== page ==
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Career mindset: It’s a matter of life and death
by Sarah Cooper
Apr 05, 2010 | 959 views | 0 0 comments | 18 18 recommendations | email to a friend | print
Tuesday morning, I walked up to the masked, menacing man and pulled my gun – but not fast enough.  I was shot in the thigh.  My untimely injury was the result of a detrimental mindset.  Was this man really going to shoot me?  No way.  People are generally nicer than that.

Before you wonder about my gun-wielding experience, be it known I do not live an alternate life as a law woman.  This shootout was part of a Reno Police Department critical incident training workshop that members of the media were invited to.  We donned our protective gloves and headgear and armed ourselves with modified Glock .19s with simunition –tiny plastic paint rounds that left a mark but not a wound.  What we were armed with was a far cry from the average police officer, and was frankly a little silly, but very fun.

Now, in my line of work, I have found that you catch more flies with honey, so to speak, than with vinegar.  I am an information gatherer and my mode of operation is genuine concern and a passion for what I do.  I go into each interview and daily interaction with a mindset: be as kind as you can be and as forceful as you need to be.  If, at the end of the day, my objective is not accomplished I go home dejected and upset.  If, at the end of the day, the local police do not accomplish their objective, they can go home in a coffin.

Putting us through our paces, the Reno police training squad put us in simulated situations, just like the ones that Reno officers are asked to confront first in training and then on a daily basis.  In the first simulation, I drove up to a masked man whose car had broken down.  “Oh this will be easy,” I thought as I approached the man.  How many people help others on the side of the road on a daily basis?  It was just a broken down car.  So, I just put on my kind and forceful persona and asked the man what I could do to help.  Then the man got angry.  All in a fraction of a second, he pulled his gun, shot me and I was forced to shoot back.  Not before I had earned a nice little welt from the simunition. It was at that point that it hit me – no, not the fake round but a thought.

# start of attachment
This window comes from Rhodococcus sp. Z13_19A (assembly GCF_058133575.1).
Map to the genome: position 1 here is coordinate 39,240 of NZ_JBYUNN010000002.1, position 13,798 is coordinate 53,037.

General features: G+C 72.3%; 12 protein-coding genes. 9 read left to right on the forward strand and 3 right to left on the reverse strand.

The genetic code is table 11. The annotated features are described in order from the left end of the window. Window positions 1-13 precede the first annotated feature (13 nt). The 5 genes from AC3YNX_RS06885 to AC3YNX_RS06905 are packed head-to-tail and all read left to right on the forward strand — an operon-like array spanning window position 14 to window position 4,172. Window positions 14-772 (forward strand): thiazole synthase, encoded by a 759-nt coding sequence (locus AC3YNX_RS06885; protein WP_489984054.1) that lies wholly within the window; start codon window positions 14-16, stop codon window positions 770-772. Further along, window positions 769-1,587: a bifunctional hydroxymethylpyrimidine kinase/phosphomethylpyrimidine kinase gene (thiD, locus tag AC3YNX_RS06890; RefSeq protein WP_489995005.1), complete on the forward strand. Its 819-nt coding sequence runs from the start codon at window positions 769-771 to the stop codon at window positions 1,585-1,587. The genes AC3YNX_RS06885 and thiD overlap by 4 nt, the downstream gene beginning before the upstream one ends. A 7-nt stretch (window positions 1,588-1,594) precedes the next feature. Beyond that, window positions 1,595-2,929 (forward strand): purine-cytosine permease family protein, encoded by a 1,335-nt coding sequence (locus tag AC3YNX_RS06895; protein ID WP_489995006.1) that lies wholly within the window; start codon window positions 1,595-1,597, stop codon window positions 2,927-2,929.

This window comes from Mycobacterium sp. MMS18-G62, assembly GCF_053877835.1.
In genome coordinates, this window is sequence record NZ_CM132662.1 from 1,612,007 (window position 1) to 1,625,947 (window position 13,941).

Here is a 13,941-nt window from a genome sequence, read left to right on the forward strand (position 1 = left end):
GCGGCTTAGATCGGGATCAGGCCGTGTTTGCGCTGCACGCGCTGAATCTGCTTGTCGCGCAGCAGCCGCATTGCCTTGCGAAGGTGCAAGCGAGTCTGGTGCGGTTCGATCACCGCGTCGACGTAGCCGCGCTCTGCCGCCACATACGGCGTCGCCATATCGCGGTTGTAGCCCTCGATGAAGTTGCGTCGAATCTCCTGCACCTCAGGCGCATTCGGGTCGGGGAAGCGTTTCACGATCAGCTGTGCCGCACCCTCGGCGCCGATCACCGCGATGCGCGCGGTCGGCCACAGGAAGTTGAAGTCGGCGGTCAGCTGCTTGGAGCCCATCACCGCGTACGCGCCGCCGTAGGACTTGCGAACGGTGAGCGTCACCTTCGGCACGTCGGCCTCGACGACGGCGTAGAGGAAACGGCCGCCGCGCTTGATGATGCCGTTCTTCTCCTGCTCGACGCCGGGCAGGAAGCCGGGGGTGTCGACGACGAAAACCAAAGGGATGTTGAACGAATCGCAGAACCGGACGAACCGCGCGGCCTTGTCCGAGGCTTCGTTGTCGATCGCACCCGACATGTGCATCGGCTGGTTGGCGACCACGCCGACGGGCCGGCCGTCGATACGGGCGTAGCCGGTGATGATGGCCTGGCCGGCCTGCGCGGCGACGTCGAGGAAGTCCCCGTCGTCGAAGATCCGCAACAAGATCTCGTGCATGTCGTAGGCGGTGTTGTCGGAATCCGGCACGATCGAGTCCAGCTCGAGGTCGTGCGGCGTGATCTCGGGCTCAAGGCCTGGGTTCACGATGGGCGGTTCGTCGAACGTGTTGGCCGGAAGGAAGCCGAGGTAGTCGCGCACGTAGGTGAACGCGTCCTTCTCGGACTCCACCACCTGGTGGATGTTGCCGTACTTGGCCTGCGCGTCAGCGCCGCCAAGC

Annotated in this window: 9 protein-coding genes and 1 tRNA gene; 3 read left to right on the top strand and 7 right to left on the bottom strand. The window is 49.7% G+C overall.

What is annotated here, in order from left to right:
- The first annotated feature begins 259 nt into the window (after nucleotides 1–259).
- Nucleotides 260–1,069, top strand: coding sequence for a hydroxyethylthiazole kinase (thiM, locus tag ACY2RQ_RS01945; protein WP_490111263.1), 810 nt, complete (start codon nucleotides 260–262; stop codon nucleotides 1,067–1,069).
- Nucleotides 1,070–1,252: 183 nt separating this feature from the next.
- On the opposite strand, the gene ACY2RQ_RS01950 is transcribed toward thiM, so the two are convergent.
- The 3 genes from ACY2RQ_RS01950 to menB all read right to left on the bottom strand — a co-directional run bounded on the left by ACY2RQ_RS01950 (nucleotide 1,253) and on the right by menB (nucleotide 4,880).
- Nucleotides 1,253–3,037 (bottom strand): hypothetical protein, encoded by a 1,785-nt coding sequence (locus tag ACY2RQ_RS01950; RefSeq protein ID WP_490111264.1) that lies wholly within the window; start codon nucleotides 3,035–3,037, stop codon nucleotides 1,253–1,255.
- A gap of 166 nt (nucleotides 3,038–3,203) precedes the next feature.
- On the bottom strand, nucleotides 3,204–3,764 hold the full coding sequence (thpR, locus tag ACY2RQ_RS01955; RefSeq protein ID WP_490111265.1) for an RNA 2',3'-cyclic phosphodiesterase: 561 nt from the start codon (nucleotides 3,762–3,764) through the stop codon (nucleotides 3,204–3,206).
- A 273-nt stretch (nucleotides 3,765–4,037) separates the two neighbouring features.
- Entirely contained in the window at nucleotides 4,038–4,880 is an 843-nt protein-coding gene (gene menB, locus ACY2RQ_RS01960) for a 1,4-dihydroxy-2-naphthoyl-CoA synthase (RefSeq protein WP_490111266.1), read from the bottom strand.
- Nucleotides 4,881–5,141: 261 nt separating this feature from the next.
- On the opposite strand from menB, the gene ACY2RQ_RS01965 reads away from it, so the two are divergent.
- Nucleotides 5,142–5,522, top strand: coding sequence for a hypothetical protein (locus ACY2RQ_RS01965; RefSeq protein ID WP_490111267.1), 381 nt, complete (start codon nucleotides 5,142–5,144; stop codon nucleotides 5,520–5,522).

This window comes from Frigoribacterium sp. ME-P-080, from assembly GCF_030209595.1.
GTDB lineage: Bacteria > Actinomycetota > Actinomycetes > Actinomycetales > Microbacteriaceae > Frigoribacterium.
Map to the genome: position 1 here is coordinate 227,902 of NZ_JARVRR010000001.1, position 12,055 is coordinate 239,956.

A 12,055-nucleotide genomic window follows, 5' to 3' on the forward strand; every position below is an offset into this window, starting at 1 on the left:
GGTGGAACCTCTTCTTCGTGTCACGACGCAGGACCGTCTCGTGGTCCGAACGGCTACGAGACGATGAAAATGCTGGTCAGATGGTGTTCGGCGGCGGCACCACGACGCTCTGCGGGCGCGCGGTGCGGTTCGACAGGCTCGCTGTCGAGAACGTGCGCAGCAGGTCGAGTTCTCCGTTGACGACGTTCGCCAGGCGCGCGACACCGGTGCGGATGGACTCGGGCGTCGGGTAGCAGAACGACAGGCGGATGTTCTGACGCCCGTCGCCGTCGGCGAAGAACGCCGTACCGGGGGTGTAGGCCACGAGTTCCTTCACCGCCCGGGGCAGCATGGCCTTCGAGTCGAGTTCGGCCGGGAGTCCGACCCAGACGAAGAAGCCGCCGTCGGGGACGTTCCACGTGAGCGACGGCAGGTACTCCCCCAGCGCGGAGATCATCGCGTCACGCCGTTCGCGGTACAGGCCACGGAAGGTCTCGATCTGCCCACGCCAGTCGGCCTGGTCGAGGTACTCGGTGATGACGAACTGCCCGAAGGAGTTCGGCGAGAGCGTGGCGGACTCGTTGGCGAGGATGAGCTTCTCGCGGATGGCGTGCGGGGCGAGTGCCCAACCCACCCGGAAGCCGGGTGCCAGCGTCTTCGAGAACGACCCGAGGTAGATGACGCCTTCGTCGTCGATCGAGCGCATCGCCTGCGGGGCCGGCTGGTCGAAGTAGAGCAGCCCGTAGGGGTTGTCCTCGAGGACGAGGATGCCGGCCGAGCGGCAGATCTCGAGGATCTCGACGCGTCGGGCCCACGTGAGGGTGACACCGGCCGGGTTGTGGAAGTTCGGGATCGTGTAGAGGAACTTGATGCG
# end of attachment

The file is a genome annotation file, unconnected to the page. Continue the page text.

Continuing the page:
These officers go to work with the mindset that everyone could be a threat.  According to my trainer’s critique afterward, more often than not an officer’s life and the safety of others around him comes down to who shoots their gun first.  This was a far cry from my daily mindset.  To the police, the people who are sworn to serve and protect, everyone is a potential threat until unilaterally proven otherwise. 

I thought about a time when I had been pulled over, admittedly for speeding.  The officer was forceful and I remember thinking, “My day has been bad enough.  Why can you not be just a little nicer about this.”  Well, I may have been a little forceful with my speeding self as well if my daily workplace mindset was trained to be one of self and community preservation. 

In contrast to the machismo of the police training ground, I saw later that week a different side of the police business.  Janine Grund crouched next to a desperate woman in October 2009 as a car teetered on top of her.  Kristen Palmer and Trent Wood were rudely awakened when a drunk man drove a small car into their rental house and landed the vehicle on top of the sleeping couple.  With scalding car fluids leaking all over her, Grund kept holding Palmer’s hand and talked with her about their shared experiences running track in college.  What a complex and multi-faceted job police have.

Journalists and police work together when shootings break out, people are robed and victimized and the community’s safety is threatened.  As I go to work with my mindset, I am thankful that the police go to work with their own mindset.  Each way of thinking is a set of survival skills and each contributes something essential to the community.

Sarah Cooper is a reporter for the Daily Sparks Tribune. She can be reached at
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